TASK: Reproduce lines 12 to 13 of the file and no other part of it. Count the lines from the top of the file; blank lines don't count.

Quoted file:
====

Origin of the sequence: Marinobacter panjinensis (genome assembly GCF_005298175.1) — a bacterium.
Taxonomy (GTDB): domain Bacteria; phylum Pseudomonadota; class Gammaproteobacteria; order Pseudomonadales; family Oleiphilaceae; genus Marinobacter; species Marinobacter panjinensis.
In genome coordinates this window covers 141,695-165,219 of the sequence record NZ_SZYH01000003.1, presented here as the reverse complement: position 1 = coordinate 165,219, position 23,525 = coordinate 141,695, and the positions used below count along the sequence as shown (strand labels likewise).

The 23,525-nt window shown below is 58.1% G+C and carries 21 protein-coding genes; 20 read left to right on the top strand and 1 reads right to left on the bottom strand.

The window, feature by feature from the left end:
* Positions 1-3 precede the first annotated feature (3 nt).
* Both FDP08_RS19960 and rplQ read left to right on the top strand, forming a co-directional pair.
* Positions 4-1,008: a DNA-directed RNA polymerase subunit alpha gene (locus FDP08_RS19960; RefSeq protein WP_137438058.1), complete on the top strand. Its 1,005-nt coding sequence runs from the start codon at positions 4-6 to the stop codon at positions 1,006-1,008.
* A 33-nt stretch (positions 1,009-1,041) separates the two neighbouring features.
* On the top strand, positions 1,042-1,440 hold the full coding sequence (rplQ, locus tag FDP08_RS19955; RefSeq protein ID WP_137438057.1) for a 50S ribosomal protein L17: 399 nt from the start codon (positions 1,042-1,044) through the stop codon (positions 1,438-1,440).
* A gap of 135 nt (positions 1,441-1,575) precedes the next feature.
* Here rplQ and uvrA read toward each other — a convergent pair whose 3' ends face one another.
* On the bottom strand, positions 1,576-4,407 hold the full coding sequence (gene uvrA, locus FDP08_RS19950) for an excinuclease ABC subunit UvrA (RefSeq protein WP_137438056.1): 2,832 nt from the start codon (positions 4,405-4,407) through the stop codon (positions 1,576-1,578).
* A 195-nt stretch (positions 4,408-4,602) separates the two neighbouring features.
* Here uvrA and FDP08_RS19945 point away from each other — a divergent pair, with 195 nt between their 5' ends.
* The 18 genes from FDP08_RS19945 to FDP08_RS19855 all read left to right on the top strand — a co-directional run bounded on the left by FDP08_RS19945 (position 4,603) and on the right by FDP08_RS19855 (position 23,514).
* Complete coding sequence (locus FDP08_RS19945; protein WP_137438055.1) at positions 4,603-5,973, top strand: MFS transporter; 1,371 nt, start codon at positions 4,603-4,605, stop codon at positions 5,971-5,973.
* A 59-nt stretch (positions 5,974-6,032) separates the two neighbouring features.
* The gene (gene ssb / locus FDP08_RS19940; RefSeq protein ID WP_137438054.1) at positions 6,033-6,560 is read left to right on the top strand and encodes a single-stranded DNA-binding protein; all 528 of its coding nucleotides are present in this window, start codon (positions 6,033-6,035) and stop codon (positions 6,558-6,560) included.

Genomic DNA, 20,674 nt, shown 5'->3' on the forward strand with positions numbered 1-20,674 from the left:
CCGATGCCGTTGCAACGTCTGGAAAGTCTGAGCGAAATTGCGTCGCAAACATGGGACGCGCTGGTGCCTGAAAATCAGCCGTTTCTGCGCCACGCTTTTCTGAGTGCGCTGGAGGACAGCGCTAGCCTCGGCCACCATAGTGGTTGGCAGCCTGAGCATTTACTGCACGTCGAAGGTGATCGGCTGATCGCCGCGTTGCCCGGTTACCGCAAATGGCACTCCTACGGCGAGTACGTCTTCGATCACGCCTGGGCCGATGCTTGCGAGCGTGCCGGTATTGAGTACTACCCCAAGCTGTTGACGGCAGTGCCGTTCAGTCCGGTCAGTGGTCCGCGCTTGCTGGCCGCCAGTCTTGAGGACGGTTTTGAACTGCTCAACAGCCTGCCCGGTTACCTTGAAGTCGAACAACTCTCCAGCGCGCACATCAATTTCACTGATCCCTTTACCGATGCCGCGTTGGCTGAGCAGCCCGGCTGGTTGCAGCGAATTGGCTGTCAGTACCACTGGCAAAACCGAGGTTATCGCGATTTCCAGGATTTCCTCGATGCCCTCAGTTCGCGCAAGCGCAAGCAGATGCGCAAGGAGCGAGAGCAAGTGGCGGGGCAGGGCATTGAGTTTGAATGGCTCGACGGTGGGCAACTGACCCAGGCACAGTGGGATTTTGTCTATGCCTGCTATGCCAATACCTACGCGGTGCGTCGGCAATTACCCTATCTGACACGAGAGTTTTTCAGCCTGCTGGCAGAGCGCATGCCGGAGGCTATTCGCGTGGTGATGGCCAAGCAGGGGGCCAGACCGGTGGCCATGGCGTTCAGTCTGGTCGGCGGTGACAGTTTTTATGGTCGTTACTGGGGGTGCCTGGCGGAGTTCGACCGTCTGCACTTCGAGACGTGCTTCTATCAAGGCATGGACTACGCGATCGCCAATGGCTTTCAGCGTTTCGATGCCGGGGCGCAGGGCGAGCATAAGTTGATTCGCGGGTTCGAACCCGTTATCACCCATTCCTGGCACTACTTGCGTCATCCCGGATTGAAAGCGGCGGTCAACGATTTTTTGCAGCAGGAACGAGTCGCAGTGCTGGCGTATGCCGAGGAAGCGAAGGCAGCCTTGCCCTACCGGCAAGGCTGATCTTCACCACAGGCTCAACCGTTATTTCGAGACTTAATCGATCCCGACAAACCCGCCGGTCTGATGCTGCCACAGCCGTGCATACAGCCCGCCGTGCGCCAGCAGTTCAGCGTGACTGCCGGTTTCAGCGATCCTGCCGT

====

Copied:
* Here rplQ and uvrA read toward each other — a convergent pair whose 3' ends face one another.
* On the bottom strand, positions 1,576-4,407 hold the full coding sequence (gene uvrA, locus FDP08_RS19950) for an excinuclease ABC subunit UvrA (RefSeq protein WP_137438056.1): 2,832 nt from the start codon (positions 4,405-4,407) through the stop codon (positions 1,576-1,578).